“We see this kind of reducing all the differences into one space where it’s like, ‘Here’s this one group we’re giving you, or here’s this one bathroom we’re giving you,'” Aho said. “It’s a cost-effective, damaging strategy that doesn’t address the multitude of needs that many marginalized students have across campus.”
Aho noted that LGBTQ+ mentoring is an add-on and not a fundamental center of the program. Calling this problematic, they stressed that the university is “addressing the needs of multiply marginalized people” as “a complement to what is already in place”.
Representation is a pressing concern for LGBTQ+ students and faculty in relation to the new program as the majority of the center’s staff are non-LGBTQ+.
The district has a higher LGBTQ+ population than any other state in the US, at almost 10 percent, according to data from the Williams Institute. About 11 percent of DC adults in the district said they identify as either lesbian, gay, bisexual or transgender, according to a recent study report from the DC Department of Health.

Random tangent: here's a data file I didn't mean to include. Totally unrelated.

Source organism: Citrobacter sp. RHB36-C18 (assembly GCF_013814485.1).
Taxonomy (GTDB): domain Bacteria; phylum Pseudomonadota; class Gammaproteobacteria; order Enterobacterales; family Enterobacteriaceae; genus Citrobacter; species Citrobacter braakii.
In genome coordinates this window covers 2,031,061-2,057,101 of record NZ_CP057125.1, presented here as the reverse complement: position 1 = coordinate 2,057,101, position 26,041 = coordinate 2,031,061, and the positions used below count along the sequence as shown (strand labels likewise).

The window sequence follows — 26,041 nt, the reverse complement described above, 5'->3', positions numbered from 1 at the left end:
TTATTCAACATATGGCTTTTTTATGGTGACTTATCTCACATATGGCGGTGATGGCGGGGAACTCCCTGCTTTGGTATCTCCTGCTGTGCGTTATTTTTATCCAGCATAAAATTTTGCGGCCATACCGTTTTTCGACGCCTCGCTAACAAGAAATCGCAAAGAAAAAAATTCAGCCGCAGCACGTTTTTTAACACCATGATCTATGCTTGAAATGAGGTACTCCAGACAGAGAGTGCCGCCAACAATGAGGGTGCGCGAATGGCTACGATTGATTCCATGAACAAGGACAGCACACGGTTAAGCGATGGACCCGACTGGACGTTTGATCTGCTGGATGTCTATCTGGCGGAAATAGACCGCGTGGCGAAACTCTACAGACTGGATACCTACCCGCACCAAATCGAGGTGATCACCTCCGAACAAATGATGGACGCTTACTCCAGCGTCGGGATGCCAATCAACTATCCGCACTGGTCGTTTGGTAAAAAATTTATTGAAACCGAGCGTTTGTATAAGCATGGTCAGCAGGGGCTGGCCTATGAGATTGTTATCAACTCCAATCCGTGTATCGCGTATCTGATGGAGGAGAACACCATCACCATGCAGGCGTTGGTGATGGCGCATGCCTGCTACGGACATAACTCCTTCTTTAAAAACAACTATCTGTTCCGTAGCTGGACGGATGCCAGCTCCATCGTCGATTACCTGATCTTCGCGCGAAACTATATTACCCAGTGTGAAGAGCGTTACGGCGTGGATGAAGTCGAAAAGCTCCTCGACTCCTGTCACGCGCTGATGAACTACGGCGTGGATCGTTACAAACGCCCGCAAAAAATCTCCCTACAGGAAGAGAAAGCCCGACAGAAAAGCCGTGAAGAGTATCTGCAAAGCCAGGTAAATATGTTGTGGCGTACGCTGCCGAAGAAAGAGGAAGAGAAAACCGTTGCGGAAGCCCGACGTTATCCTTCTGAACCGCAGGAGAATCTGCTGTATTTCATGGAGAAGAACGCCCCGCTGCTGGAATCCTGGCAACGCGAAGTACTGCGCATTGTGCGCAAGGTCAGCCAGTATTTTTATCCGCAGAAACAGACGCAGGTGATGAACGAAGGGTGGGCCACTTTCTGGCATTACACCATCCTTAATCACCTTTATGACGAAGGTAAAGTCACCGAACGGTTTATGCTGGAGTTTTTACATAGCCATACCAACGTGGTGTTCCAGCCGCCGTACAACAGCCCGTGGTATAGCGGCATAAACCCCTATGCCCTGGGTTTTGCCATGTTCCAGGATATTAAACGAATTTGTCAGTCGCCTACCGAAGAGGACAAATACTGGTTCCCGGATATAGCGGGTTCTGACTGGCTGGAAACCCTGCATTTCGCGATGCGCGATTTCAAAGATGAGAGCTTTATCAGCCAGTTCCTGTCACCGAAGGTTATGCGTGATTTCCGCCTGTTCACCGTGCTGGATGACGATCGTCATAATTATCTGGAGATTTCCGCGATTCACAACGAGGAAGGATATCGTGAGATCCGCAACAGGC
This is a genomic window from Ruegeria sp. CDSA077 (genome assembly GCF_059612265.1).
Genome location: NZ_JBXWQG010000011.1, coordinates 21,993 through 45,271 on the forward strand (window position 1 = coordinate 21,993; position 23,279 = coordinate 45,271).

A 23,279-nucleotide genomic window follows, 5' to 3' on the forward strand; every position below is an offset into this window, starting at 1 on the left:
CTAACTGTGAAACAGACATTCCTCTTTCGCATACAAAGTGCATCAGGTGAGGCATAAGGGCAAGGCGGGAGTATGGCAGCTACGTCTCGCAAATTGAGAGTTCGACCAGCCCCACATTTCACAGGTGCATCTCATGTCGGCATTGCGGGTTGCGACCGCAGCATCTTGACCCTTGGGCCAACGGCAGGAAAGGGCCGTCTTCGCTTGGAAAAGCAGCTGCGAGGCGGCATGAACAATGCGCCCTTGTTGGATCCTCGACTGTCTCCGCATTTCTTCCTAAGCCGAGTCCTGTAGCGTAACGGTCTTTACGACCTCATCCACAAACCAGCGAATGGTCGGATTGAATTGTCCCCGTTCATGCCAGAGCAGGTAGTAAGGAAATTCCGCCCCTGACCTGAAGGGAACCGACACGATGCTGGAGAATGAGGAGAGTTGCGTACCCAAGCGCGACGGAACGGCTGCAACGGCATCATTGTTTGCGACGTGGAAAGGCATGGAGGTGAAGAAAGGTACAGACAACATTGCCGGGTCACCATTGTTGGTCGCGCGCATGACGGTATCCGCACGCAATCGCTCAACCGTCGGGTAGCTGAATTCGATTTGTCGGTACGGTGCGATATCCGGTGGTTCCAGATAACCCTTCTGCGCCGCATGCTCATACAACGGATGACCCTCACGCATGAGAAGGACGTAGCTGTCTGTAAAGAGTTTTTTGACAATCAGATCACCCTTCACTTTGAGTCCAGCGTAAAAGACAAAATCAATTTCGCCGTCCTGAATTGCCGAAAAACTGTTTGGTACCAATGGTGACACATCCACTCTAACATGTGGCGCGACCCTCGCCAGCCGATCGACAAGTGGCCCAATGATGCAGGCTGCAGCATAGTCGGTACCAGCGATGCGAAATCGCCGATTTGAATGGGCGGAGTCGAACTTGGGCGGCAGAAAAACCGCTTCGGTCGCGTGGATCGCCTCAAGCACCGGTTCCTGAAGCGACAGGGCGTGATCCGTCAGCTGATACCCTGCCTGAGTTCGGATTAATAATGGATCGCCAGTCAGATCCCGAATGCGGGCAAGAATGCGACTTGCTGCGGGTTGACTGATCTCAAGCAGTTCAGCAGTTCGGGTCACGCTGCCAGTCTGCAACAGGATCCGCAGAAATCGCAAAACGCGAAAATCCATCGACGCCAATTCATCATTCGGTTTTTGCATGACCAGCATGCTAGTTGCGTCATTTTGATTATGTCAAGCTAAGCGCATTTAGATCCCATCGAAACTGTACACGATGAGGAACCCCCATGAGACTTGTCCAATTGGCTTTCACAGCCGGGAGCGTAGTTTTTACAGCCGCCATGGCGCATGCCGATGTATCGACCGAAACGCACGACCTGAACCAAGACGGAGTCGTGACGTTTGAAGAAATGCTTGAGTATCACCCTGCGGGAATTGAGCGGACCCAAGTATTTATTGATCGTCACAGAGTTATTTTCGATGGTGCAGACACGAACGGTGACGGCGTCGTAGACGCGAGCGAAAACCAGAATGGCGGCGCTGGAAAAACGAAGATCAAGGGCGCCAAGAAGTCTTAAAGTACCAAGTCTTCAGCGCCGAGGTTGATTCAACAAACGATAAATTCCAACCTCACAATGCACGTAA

Darby said four of the center’s 30 employees identify as LGBTQ+. However, a 2018 to learn from the National Center for Biotechnology Information shows that mental health treatment for marginalized groups is more effective when it is consistent with the client’s culture and when the client feels represented by their therapist.
The intersection of “mental health and culture” must “be considered by the psychiatrist” in order to “effectively engage” patients, according to the study. However, the new center seems to be falling behind.
“Being LGBTQ is exclusionary and incredibly lonely,” Belotti said. “We need a lot more therapists who are queer, and we need a lot more therapists who aren’t of color — that representation is very important.”
LGBTQ+ youth who have access to spaces that affirm their sexual orientation and gender identity had significantly fewer suicide attempts research from the Trevor project.